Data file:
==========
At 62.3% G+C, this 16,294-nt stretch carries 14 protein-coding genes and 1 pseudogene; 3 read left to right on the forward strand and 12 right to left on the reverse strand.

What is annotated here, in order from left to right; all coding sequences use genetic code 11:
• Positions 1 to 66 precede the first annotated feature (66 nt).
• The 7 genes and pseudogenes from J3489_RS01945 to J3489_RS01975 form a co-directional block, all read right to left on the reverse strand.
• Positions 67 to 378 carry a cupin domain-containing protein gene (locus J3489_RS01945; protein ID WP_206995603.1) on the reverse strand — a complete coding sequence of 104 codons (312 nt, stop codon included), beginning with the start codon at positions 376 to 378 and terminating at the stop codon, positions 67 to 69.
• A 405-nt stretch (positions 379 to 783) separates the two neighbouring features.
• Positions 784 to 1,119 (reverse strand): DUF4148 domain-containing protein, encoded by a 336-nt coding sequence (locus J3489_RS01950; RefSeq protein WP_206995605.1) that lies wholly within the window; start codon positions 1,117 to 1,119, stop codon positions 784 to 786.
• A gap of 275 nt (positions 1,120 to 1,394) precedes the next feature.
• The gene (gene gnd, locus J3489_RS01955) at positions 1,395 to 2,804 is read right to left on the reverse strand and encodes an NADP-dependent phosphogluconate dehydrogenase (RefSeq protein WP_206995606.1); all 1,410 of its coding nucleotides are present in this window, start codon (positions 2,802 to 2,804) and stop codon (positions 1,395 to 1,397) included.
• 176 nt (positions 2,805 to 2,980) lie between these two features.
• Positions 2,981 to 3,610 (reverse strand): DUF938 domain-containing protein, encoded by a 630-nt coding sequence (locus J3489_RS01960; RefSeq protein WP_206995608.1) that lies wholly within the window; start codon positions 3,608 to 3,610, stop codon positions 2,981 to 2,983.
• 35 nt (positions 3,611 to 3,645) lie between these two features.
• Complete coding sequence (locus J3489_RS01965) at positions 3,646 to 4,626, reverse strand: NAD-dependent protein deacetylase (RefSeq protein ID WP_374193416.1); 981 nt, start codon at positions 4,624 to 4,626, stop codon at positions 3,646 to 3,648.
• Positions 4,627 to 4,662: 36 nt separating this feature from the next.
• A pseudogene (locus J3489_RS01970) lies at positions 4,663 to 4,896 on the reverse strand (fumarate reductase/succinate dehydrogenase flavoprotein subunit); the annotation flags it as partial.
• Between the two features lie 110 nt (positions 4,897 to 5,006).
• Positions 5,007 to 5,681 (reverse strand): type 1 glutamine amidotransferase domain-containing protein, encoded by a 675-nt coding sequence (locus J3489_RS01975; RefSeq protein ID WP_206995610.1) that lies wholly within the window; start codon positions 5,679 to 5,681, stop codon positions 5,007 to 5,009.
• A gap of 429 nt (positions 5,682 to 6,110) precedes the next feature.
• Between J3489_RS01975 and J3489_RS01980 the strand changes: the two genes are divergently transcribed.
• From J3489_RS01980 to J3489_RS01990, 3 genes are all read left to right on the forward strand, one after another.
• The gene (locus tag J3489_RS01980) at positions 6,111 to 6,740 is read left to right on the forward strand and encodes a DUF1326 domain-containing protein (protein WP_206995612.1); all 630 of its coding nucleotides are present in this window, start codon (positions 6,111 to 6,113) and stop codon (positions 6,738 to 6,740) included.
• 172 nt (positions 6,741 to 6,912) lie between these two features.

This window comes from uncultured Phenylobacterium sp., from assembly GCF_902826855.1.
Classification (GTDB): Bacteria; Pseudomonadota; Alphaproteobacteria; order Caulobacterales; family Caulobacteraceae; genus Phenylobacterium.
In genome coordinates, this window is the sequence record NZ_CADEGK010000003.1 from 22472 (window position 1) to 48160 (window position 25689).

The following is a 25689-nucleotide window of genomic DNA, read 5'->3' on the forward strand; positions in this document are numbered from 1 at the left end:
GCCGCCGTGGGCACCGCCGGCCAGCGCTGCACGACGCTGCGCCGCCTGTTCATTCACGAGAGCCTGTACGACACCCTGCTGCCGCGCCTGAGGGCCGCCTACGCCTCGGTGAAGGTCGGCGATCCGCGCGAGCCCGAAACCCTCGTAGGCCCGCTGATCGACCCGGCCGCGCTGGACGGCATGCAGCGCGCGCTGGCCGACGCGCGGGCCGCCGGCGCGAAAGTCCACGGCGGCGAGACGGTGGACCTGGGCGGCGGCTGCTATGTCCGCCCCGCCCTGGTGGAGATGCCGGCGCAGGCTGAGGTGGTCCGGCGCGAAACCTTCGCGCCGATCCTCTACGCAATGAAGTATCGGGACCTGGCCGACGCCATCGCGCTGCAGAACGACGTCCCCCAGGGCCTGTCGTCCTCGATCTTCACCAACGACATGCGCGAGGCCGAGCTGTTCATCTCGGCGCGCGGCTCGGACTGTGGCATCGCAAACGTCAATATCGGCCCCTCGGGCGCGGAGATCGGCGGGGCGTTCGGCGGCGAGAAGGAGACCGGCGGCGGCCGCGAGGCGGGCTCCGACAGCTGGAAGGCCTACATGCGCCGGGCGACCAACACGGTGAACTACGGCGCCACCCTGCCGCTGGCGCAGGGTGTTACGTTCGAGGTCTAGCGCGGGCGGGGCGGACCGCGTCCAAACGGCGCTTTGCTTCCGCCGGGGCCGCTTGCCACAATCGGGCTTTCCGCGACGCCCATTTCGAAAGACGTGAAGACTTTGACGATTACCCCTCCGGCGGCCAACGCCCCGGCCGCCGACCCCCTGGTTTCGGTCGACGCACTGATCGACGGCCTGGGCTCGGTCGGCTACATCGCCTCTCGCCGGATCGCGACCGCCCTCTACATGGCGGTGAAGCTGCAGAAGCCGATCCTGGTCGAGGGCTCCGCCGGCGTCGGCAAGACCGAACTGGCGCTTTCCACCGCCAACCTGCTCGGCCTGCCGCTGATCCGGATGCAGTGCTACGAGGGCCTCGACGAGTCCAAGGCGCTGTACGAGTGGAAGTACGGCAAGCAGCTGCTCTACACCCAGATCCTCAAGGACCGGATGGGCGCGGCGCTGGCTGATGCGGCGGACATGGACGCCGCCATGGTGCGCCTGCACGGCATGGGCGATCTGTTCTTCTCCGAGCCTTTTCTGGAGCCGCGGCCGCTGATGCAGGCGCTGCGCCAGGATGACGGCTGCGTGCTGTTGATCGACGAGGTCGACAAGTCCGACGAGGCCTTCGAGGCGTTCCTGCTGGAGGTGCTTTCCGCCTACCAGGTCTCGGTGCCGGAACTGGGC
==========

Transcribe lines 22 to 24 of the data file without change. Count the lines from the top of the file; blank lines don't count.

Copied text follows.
• 172 nt (positions 6,741 to 6,912) lie between these two features.

This window comes from uncultured Phenylobacterium sp., from assembly GCF_902826855.1.
Classification (GTDB): Bacteria; Pseudomonadota; Alphaproteobacteria; order Caulobacterales; family Caulobacteraceae; genus Phenylobacterium.